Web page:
Writing a poor performance review

Supervisors write performance reviews to indicate how well or poorly employees are doing their jobs. An employee should receive clear feedback on his strengths and weaknesses, and that can be passed to supervisors responsible for raises and hiring and firing. The writer of a negative review should follow the principles of fairness and accuracy. Because the review might be read by an employee’s lawyers, fairness and objectivity are essential.

  • Collect data on the employee as frequently as possible well before the review is due. As the Personnel Department at the Massachusetts Institute of Technology points out, know what the employee’s specific responsibilities are and measure how well she achieves them. Setting measurable goals for the employee and monitoring her progress is important because it gives you the information you will use in the review. Send memos to the employee, consistently evaluating her performance, during the course of the year. A below-par performance review will not be a surprise to the employee if you do that.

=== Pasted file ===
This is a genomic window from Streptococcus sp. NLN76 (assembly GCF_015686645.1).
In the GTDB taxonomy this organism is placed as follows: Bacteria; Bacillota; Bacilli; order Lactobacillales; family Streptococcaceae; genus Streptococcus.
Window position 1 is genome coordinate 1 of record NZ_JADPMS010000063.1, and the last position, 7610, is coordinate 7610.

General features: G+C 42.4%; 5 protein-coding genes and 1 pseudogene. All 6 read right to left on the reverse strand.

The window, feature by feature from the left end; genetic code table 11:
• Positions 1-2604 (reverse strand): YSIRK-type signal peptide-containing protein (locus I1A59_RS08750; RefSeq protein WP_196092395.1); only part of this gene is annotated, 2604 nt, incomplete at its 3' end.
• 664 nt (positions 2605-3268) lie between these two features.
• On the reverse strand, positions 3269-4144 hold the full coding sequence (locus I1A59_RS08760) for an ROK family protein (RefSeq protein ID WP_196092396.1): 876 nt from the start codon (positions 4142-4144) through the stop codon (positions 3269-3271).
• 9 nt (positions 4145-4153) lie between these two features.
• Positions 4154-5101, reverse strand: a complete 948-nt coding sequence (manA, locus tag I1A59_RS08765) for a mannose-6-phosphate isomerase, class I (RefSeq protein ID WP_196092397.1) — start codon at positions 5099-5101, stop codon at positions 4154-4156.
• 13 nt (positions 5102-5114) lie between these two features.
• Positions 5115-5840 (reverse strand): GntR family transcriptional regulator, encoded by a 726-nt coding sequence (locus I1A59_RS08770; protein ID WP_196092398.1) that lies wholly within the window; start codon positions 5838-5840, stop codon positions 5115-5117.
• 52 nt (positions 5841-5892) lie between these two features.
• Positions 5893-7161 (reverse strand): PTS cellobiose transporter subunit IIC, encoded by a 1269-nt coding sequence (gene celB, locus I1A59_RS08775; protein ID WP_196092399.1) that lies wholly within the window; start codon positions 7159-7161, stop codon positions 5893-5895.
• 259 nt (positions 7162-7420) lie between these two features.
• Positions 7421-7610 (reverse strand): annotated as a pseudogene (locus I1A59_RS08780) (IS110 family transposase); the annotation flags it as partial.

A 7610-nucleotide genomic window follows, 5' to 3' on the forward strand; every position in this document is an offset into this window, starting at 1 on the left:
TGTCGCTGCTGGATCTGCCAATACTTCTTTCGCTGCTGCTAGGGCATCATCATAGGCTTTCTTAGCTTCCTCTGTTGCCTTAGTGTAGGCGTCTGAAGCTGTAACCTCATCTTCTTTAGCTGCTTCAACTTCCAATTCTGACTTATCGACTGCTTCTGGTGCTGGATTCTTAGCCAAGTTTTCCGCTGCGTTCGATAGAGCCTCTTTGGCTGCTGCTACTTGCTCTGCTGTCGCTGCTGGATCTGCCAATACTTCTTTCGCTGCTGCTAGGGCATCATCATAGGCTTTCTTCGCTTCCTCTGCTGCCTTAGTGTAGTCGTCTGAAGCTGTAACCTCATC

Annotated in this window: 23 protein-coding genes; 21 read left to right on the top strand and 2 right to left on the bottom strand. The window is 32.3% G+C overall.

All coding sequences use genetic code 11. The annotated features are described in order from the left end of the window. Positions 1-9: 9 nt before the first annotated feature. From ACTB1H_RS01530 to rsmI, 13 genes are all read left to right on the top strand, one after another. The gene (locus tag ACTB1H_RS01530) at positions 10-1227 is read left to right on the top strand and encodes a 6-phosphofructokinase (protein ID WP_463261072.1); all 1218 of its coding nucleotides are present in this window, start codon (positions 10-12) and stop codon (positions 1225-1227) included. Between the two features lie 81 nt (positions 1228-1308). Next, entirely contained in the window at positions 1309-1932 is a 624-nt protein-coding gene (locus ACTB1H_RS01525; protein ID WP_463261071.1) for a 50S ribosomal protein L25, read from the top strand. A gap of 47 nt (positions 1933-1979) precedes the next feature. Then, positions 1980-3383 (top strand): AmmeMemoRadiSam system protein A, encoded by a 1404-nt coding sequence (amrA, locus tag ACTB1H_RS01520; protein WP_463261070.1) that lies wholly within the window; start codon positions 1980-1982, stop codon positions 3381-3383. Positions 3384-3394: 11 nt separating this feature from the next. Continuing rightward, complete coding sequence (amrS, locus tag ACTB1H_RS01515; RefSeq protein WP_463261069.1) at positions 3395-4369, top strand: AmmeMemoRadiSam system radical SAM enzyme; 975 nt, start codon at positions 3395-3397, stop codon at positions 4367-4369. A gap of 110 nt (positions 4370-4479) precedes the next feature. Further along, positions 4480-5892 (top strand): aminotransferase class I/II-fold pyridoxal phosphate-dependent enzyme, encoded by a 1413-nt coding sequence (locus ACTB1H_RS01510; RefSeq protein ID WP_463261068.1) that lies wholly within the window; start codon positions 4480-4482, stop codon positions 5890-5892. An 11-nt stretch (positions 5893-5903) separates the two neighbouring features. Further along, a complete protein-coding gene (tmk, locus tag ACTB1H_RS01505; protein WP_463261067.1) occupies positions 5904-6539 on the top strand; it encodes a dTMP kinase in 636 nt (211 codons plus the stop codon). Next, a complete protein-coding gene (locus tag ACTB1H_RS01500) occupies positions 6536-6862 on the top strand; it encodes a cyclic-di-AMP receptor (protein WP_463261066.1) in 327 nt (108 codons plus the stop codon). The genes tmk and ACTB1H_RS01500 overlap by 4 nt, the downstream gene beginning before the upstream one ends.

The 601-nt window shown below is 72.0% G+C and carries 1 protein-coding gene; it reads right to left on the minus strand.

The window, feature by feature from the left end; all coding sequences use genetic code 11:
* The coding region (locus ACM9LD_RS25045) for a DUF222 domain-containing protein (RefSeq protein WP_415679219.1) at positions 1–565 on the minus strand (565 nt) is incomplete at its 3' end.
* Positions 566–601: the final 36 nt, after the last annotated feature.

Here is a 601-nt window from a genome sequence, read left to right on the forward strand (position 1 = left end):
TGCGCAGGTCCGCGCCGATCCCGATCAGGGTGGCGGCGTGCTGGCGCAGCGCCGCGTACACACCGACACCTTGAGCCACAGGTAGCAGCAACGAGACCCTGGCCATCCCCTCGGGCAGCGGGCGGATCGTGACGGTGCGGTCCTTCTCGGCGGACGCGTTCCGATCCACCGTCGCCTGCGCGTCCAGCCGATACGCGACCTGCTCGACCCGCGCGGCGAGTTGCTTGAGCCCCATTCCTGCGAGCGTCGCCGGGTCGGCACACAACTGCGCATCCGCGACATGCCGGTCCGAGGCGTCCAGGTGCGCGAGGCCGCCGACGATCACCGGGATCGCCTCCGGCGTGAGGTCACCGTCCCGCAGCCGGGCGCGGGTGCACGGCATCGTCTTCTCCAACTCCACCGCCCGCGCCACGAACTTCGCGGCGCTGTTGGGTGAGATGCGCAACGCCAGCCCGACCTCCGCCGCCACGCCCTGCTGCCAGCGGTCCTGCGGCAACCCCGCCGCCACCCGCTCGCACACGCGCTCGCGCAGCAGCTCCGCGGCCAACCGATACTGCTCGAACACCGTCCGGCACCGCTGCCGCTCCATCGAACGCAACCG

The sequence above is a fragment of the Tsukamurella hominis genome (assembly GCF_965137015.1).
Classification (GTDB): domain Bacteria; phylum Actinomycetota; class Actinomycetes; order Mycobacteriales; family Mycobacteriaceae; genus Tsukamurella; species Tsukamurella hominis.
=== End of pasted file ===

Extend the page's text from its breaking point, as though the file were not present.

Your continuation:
• Write the review using real data. Stay away from personal feelings about the individual. If sales are important, indicate how many the employee made. If timeliness is vital, list tardiness and absences. If accuracy is a key, note the frequency of errors. If completed projects are valued, list the number finished or not finished. If the employee is failing to perform certain responsibilities, showing the data avoids arguments.
  • Use a neutral, objective tone. You do not know how many people will read the report, or in what context. A fair, honest tone is essential, helping to show that there was no prejudice by the writer or in the findings.
  • Measure and evaluate all employees with similar jobs the same way, using the same criteria. Negative reviews make more sense when you can show that others with the same responsibilities are doing a better job. Part of the review should, therefore, compare the employee to the average employee. Avoid direct comparisons, using names, because this can stir conflict.
  • Compare the employee’s work to his performance last year, using the previous review as a starting point. This gives you a fair standard by which to evaluate. A negative review is much easier to support and write if you have clear standards. One section of the review should summarize last year’s findings and compare them with this year’s.

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